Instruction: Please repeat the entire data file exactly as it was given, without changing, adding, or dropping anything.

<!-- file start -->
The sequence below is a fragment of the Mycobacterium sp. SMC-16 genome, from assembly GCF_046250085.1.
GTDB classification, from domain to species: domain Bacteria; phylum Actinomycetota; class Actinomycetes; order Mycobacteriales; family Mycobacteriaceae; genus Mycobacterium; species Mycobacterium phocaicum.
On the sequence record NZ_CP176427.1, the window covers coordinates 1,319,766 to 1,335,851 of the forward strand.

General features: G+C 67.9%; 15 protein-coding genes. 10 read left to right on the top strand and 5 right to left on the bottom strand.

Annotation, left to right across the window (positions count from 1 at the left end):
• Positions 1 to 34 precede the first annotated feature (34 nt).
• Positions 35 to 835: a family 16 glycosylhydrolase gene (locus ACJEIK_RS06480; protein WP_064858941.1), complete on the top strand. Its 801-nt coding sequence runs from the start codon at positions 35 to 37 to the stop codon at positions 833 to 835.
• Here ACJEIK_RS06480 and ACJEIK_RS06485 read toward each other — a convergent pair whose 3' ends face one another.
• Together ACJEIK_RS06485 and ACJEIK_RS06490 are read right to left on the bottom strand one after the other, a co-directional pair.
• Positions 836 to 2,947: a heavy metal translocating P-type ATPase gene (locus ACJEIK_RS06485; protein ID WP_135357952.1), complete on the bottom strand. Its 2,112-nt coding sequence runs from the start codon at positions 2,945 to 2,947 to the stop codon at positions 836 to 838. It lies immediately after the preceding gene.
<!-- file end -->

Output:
The sequence below is a fragment of the Mycobacterium sp. SMC-16 genome, from assembly GCF_046250085.1.
GTDB classification, from domain to species: domain Bacteria; phylum Actinomycetota; class Actinomycetes; order Mycobacteriales; family Mycobacteriaceae; genus Mycobacterium; species Mycobacterium phocaicum.
On the sequence record NZ_CP176427.1, the window covers coordinates 1,319,766 to 1,335,851 of the forward strand.

General features: G+C 67.9%; 15 protein-coding genes. 10 read left to right on the top strand and 5 right to left on the bottom strand.

Annotation, left to right across the window (positions count from 1 at the left end):
• Positions 1 to 34 precede the first annotated feature (34 nt).
• Positions 35 to 835: a family 16 glycosylhydrolase gene (locus ACJEIK_RS06480; protein WP_064858941.1), complete on the top strand. Its 801-nt coding sequence runs from the start codon at positions 35 to 37 to the stop codon at positions 833 to 835.
• Here ACJEIK_RS06480 and ACJEIK_RS06485 read toward each other — a convergent pair whose 3' ends face one another.
• Together ACJEIK_RS06485 and ACJEIK_RS06490 are read right to left on the bottom strand one after the other, a co-directional pair.
• Positions 836 to 2,947: a heavy metal translocating P-type ATPase gene (locus ACJEIK_RS06485; protein ID WP_135357952.1), complete on the bottom strand. Its 2,112-nt coding sequence runs from the start codon at positions 2,945 to 2,947 to the stop codon at positions 836 to 838. It lies immediately after the preceding gene.